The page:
Zachary Lokken’s final run at the Pan-American Games in Lima, Peru, could not have been scripted for a more dramatic ending than the one that occurred at Río Cañete – Lunahuana on Sunday.
The Durango canoer paddled his way to a gold medal in the men’s canoe slalom final, which was won in come-from-behind fashion, as he edged Argentina’s Sebastian Rossi by a mere .14 seconds to claim his first-ever gold medal at the international competition.
Lokken’s gold-medal winning run was completed in 1 minute, 30.66 seconds, while Rossi, who held the lead heading into the final run, took the silver medal and crossed the final gate 1:30.88 seconds. Brazil’s Felipe Borges battled to a bronze medal in 1:31.39, just .76 second behind Lokken.
The 25-year-old sat in third-place at the start of the final day of racing, but after a solid semifinal run that boosted him up to second-place despite a two-second penalty, he knew that he was in contention for a gold medal, but was still .79 seconds behind Rossi.
“Honestly, I didn’t have winning times in my first three runs, and was aiming for silver,” Lokken told The Durango Herald after his win on Sunday. “I thought my final run was great, but it all depended on Sebastian, who’s a really good paddler. I saw that he and I finished in the same second, and it took me a second to realize that I had won.”
Lokken’s semifinal run was completed in 1:32.53 seconds, and he knew that he would have to be close to the 90-second mark to be close to the gold.
On his final run, in which he was the second-to-last racer to hit the water, he had the second-fastest first split time of 23.63 seconds, and had a second split of 34.96 seconds, which put him at 58.59 seconds total. In the final third of his run, he paddled his way to a 32.07-second final leg.
Rossi’s splits were 23.18 to start the race, but added a half-second to his time and reached the 12th gate in 58.61 seconds, and had a final split time of 32.19 seconds.
“Earlier in the day, I knew I wasn’t pushing it as hard as I could go in the semifinals, and so before the final run, I knew that I had to try to give it everything and when I finished, I wanted nothing left in the tank,” Lokken said. “I took that first stroke and felt good. With the first leg, it’s all about energy and I was able to get off to a fast start. Toward the middle and end, I was just trying to be a bit conservative without getting a penalty. That last split, anything is possible and I really just wanted to finish strong and be mistake-free.”
With three previous penalties committed in his runs up to the final, including one on the final gate of Saturday’s first heat, he knew he had to be spot-on.
“I have never been in a race that close before,” Lokken said. “I knew that any mistake would cost you, and it was all about who could push it that extra bit.”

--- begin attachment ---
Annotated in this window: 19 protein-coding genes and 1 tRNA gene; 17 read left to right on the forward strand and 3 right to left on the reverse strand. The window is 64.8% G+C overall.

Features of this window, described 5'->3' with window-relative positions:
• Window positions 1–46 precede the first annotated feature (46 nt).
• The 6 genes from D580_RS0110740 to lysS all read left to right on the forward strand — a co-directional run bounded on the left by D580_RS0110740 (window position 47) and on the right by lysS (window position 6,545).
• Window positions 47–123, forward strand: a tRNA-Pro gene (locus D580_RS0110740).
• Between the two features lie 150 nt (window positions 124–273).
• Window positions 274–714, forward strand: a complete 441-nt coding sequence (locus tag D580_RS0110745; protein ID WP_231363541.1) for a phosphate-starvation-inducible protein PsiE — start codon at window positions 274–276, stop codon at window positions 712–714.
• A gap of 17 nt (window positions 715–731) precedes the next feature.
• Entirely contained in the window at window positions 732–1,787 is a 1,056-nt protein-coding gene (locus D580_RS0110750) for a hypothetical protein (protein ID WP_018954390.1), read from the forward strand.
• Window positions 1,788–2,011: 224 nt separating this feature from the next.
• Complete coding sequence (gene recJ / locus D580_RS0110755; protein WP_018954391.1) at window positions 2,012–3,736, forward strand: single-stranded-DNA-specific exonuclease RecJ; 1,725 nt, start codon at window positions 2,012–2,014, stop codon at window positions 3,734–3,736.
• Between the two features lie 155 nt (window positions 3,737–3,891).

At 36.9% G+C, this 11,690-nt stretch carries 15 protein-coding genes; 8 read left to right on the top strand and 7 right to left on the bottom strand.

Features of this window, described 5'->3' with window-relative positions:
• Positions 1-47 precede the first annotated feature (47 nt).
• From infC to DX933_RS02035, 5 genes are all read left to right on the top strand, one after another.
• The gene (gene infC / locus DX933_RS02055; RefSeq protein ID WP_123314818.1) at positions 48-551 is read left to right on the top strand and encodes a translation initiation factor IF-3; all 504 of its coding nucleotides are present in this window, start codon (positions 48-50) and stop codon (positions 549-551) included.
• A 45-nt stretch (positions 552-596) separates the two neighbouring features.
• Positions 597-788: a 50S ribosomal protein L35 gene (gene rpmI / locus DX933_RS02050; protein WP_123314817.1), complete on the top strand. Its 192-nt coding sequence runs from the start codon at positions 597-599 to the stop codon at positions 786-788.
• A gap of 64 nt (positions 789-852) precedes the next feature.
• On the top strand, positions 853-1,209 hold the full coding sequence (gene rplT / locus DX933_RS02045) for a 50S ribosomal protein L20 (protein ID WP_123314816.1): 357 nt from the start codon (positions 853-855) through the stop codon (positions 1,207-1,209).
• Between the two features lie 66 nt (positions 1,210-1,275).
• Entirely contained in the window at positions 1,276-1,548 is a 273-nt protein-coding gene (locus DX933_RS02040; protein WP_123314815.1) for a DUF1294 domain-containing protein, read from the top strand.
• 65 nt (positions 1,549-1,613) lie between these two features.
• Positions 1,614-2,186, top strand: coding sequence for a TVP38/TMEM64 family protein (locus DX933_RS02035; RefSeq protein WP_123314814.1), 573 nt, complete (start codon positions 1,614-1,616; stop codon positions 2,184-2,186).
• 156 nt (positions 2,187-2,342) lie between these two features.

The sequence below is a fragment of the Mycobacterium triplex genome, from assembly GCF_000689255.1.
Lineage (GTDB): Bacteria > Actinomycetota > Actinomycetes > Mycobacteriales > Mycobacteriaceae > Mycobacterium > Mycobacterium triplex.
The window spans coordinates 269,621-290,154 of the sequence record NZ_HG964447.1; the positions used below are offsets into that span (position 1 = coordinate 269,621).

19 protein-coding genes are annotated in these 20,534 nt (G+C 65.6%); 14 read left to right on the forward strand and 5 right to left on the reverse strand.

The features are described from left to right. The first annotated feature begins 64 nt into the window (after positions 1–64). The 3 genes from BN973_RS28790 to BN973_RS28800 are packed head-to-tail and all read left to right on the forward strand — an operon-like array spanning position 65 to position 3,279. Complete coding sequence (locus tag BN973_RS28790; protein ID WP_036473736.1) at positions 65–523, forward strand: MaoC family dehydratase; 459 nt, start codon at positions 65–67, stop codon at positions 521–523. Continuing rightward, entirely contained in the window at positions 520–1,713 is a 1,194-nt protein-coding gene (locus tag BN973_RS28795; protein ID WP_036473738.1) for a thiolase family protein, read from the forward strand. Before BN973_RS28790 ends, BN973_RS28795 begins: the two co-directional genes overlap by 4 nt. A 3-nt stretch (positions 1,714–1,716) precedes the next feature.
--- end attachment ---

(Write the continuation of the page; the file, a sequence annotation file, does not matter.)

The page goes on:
It was a bittersweet moment for Lokken, who is good friends with Rossi out of the water, but added that when it’s that close of a finish, the difference might be by the blade of a paddle.
“Watching Sebastian’s final third of the race, I was like ‘... He’s making really good time and I’m not sure that I’m going to be able to pull this off,’” Lokken said. “I was looking at the clock as the time went by and was counting, just seeing how close it was was surreal. There’s no control over a finish like that, and the difference (in time) is virtually nothing. Sebastian and I are good friends, I was happy for him and he was for me.”
It was his first competition since the International Canoe Federation’s World Cup races in June, where he finished in 18th in Bratislava, Slovakia, and took 14th in Ljubljana, Slovenia. He has been training for the Pan-American Games since July, and after spending some time at his home base in Charlotte, North Carolina, home of the U.S. National Whitewater Center, he arrived in Peru a week ago to prepare for an unfamiliar course.
“It was a lot of normal, basic training, with whitewater, flat water and putting work in the gym,” Lokken said about his preparation for the Pan-Ams, “When I arrived, a big part of it was figuring out the course; where to sprint, how to make up time, and nobody knew the course. It gave me a new perspective and to see how it played out was really cool.”
Rounding out the finishers were Canada’s Liam Smedley, who completed his run in 1:37.28, and Venezuela’s Melquisdec Vega, who took fifth in 1:42.13.
Lokken, a Tokyo 2020 Olympic Games hopeful, will look to extend his run of form at next month’s ICF Canoe Slalom World Championships, held Sept. 25-29 in La Seu d’Urgell, Spain.
“This race gives me a lot of confidence heading into next month,” Lokken said. “I’ve been training for this, and it’s a big chapter and milestone to perform at my best and come from behind, as well. No matter how the results went, whether I took second or third, knowing that I can perform my best in a final is huge.”